Spring Home Maintenance Checklist

Over the last few years, the things we buy have become smarter and smarter. Last week, my car let me know that it’s about time for an oil change – no checking the little sticker from the oil change place or trying to remember the mileage that last time I had it done.  Instead, a message greets me when I turn on the car and it won’t stop telling me this until I actually take care of the maintenance that’s needed.

Maintenance needed

Wouldn’t it be fantastic if our homes were smart enough to tell us when they need maintenance? We haven’t reached that point yet, so here’s a quick list of spring time maintenance chores that you might want to add to your to-do list over the next few weekends.

  • Check gutters to be sure they are not clogged.  Debris filled gutters or downspouts can cause water to back up and cause damage your house.  If you have a 2 story home, safety first – we don’t want you falling off of the roof or the extension ladder.  Hire a professional if necessary.
  • Check for peeling paint. Whenever paint peels on the exterior of your home it not only looks unattractive, but it could also be exposing the material underneath to damage from the elements.  Don’t delay in correcting this.
  • Inspect siding, soffits and fascia for damage or rot and make any necessary repairs.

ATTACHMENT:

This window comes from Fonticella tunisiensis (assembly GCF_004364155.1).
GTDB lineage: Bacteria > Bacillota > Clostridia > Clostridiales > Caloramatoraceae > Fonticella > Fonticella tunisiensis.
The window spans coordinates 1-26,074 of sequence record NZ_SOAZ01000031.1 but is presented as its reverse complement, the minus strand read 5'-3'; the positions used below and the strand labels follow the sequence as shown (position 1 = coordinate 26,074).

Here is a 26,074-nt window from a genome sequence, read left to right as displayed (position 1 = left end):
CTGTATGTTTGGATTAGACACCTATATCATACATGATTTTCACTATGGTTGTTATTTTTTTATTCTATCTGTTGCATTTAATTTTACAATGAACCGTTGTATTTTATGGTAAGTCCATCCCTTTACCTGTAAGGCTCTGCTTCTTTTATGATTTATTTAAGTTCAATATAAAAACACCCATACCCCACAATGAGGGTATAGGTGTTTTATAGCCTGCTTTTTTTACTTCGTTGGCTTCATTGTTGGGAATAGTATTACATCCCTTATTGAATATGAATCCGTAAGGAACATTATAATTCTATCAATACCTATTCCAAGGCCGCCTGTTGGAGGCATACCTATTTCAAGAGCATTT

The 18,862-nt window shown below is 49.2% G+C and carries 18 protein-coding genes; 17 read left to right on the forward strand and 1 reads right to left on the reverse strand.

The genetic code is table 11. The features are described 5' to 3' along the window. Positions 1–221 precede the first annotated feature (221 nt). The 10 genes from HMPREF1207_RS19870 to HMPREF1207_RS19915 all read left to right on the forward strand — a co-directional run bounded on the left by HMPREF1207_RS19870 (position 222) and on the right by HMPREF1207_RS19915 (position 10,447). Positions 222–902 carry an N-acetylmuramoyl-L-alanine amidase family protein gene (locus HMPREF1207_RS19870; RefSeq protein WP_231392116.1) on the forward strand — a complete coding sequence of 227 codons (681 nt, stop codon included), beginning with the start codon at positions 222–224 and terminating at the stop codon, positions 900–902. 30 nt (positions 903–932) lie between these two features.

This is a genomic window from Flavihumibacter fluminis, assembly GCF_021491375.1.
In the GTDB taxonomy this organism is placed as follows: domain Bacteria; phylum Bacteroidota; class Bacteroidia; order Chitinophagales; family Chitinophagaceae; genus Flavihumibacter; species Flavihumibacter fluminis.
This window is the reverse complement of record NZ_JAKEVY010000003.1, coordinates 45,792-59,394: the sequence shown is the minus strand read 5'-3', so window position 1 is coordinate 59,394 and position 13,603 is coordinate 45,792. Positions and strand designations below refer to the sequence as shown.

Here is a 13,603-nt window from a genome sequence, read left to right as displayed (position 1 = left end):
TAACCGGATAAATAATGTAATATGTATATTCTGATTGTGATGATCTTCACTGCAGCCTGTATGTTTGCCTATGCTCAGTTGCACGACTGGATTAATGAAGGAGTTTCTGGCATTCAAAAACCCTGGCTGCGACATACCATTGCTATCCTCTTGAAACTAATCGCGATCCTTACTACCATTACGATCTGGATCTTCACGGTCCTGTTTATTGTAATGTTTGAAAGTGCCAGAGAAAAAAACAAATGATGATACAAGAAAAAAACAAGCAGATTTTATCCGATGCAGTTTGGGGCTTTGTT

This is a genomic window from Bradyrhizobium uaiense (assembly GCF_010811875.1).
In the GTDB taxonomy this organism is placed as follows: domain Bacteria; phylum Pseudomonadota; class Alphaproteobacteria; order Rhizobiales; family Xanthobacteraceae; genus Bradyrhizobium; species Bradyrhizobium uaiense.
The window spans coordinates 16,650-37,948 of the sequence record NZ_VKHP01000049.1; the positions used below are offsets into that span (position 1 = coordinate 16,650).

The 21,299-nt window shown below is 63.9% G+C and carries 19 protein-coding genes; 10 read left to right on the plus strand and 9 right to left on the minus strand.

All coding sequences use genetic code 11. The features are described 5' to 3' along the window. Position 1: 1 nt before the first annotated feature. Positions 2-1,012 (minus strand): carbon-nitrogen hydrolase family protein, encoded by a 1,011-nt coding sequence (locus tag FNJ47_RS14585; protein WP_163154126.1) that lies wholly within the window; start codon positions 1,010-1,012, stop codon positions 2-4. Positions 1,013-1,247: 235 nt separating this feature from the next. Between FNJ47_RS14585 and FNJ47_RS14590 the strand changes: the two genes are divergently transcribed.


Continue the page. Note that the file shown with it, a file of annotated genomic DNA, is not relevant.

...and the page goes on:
• Have your air conditioner cleaned and serviced.  Murphy’s Law says that it will poop out on the first 90 degree day we experience and your HVAC guy will be on vacation.
  • Clean out and mulch the flower beds before weeds start taking over.  A thick layer of newspaper can be laid around new plants as a natural weed barrier.
  • Change the batteries in your smoke detectors.  New regulations require a 10 year sealed lithium battery be installed in all smoke detectors.  There are no fines for home owners that don’t do this, but isn’t the safety of your family worth the $20?
  • Check the expiration date on your fire extinguisher and replace it if needed.
  • Have your dryer vent cleaned, especially if it doesn’t vent directly through an exterior wall.  Just a few weeks ago I heard about a West Bank family that experienced a home fire because of the build up of lint in the dryer vent line.
  • Pull out the pressure washer and (carefully) freshen up your siding, bricks, deck, patio, driveway or sidewalk.  It’s amazing how clean and fresh an entire home can look afterward.

Need some tips on getting your West Bank home ready to sell?  Contact the West Bank Living Team today.  We’ll be happy to take a tour of your home and guide you through the process.

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